Page images

(1) build international support for the principle that nuclear supply relationships must require purchasing nations to agree to full-scope international safeguards;

(2) encourage each nuclear-weapon state within the meaning of the Treaty to undertake a comprehensive review of its own procedures for declassifying information relating to the design or production of nuclear explosive devices and to investigate any measures that would reduce the risk of such information contributing to nuclear weapons proliferation;

(3) encourage the deferral of efforts to produce weaponsgrade nuclear material for large-scale commercial uses until such time as safeguards are developed that can detect, on a timely and reliable basis, the diversion of significant quantities of such material for nuclear explosive purposes;

(4) pursue greater financial support for the implementation and improvement of safeguards from all IAEA member nations with significant nuclear programs, particularly from those nations that are currently using or planning to use weaponsgrade nuclear material for commercial purposes;

(5) arrange for the timely payment of annual financial contributions by all members of the IAEA, including the United States;

(6) pursue the elimination of international commerce in highly enriched uranium for use in research reactors while encouraging multilateral cooperation to develop and to use lowenriched alternative nuclear fuels;

(7) oppose efforts by non-nuclear-weapon states to develop or use unsafeguarded nuclear fuels for purposes of naval propulsion;

(8) pursue an international open skies arrangement that would authorize the IAEA to operate surveillance aircraft and would facilitate IAEA access to satellite information for safeguards verification purposes;

(9) develop an institutional means for IAEA member nations to share intelligence material with the IAEA on possible safeguards violations without compromising national security or intelligence sources or methods;

(10) require any exporter of a sensitive nuclear facility or sensitive nuclear technology to a non-nuclear-weapon state to notify the IAEA prior to export and to require safeguards over that facility or technology, regardless of its destination; and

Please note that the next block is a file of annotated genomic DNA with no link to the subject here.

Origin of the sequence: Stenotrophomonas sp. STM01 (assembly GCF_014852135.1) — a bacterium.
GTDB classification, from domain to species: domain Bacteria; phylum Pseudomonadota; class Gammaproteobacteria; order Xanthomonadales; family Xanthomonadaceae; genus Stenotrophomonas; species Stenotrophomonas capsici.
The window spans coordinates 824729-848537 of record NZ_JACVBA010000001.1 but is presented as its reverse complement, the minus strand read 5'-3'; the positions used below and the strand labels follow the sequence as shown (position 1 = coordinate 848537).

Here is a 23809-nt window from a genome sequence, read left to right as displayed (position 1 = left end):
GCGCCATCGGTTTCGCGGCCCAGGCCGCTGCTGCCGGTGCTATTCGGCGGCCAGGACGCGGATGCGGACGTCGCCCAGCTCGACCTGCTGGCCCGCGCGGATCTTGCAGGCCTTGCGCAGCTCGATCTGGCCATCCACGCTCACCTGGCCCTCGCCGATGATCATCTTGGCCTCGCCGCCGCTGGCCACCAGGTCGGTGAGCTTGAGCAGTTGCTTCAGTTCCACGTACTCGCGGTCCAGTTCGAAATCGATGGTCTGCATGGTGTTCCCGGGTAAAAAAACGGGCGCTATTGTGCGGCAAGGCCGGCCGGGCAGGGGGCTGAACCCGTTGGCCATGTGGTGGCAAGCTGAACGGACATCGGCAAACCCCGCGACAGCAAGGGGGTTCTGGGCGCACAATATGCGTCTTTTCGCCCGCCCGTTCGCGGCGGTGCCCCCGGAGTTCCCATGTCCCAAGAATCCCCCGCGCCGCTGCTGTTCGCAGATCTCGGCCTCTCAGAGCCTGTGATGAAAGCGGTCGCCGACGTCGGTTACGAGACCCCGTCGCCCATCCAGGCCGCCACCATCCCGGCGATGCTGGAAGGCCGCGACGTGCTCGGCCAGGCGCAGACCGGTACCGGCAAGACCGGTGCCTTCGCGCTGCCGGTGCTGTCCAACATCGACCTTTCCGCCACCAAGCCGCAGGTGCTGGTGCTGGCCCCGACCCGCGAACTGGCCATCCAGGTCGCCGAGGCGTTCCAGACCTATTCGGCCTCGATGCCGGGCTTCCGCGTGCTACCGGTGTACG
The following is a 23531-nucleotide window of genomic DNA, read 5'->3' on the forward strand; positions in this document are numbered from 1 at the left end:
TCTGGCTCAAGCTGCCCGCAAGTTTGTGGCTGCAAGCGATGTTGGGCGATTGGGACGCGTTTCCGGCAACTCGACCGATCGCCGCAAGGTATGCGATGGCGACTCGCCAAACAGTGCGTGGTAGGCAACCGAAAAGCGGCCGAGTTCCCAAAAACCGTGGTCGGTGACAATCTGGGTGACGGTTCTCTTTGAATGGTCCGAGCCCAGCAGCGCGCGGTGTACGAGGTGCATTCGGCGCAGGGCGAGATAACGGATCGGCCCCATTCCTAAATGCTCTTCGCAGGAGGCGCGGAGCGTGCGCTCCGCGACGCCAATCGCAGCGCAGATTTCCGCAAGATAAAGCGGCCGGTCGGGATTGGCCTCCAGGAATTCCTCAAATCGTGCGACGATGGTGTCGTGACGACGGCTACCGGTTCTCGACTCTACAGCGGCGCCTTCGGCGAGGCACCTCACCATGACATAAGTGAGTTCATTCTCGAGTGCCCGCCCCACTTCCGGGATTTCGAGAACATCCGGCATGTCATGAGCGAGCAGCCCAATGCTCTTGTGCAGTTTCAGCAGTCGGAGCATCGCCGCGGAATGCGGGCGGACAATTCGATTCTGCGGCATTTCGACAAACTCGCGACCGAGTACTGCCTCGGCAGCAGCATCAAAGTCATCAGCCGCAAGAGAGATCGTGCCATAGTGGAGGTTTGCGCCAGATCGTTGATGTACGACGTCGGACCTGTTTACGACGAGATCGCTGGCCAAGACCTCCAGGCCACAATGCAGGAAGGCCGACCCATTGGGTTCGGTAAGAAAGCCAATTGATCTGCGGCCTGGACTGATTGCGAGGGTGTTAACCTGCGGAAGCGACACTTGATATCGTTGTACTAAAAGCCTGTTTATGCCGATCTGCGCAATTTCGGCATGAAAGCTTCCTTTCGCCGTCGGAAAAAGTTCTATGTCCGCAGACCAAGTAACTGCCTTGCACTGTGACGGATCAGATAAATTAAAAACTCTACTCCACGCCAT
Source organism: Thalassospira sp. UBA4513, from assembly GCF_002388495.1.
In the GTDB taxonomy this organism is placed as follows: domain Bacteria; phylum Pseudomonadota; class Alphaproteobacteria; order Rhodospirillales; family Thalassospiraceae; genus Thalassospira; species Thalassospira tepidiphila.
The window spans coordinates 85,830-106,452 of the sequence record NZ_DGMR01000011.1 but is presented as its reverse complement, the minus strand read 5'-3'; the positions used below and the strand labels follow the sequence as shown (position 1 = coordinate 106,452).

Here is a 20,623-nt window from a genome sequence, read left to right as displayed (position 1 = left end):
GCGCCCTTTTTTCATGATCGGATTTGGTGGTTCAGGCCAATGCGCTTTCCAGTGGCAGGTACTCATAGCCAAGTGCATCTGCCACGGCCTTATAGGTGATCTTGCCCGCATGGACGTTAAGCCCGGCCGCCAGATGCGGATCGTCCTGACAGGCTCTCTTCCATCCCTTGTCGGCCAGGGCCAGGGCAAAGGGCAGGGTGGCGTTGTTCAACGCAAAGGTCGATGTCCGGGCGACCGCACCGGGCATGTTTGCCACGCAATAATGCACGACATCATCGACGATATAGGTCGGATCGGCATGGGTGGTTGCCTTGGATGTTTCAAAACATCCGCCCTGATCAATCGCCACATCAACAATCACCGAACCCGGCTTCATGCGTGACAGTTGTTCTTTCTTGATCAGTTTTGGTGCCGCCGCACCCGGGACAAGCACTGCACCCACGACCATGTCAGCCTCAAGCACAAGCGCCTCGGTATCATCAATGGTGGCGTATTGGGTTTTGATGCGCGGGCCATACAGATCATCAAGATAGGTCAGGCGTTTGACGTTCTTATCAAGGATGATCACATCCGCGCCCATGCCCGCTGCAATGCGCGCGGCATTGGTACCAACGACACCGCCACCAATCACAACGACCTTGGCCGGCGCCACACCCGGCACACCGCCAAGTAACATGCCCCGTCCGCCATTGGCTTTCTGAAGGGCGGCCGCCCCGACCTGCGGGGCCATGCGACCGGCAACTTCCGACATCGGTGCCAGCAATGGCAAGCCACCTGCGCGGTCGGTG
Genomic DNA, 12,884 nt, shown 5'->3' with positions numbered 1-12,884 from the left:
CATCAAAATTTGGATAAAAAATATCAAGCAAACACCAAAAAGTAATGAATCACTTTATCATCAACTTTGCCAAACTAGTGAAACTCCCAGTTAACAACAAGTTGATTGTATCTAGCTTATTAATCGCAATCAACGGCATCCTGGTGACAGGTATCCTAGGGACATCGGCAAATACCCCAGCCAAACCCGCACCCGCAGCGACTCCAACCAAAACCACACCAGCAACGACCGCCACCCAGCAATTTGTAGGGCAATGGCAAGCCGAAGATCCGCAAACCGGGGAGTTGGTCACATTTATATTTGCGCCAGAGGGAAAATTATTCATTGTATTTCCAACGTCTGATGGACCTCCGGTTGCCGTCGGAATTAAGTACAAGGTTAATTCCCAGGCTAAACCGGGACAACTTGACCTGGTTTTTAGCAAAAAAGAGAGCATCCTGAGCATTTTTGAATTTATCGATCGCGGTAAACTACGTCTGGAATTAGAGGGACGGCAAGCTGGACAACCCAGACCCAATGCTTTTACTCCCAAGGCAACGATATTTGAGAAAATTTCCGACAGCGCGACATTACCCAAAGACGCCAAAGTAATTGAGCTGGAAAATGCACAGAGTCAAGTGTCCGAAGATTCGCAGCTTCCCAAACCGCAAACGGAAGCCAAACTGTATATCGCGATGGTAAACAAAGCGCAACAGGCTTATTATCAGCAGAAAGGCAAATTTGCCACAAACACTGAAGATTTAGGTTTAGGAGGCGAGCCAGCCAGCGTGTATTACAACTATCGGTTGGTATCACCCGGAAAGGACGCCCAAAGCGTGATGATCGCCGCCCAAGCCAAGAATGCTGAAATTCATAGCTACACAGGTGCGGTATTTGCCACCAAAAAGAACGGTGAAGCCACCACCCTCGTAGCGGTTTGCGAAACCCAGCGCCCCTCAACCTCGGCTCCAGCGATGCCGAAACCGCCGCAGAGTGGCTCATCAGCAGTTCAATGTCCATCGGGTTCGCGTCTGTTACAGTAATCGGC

(11) seek agreement among the parties to the Treaty to apply IAEA safeguards in perpetuity and to establish new limits on the right to withdraw from the Treaty.


In order to promote the early adoption of reforms in the implementation of the safeguards responsibilities of the IAEA, the Congress urges the President to negotiate with other nations and groups of nations, including the IAEA Board of Governors and the Nuclear Suppliers Group, to

(1) improve the access of the IAEA within nuclear facilities that are capable of producing, processing, or fabricating special nuclear material suitable for use in a nuclear explosive device;


(2)(A) facilitate the IAEA's efforts to meet and to maintain its own goals for detecting the diversion of nuclear materials and equipment, giving particular attention to facilities in which there are bulk quantities of plutonium; and

(B) if it is not technically feasible for the IAEA to meet those detection goals in a particular facility, require the IAEA to declare publicly that it is unable to do so;

(3) enable the IAEA to issue fines for violations of safeguards procedures, to pay rewards for information on possible safeguards violations, and to establish a "hot line" for the reporting of such violations and other illicit uses of weapons-grade nuclear material;

(4) establish safeguards at facilities engaged in the manufacture of equipment or material that is especially designated or prepared for the processing, use, or production of special fissionable material or, in the case of non-nuclear-weapon states, of any nuclear explosive device;

(5) establish safeguards over nuclear research and development activities and facilities;

(6) implement special inspections of undeclared nuclear facilities, as provided for under existing safeguards procedures, and seek authority for the IAEA to conduct challenge inspections on demand at suspected nuclear sites;

(7) expand the scope of safeguards to include tritium, uranium concentrates, and nuclear waste containing special fissionable material, and increase the scope of such safeguards on heavy water;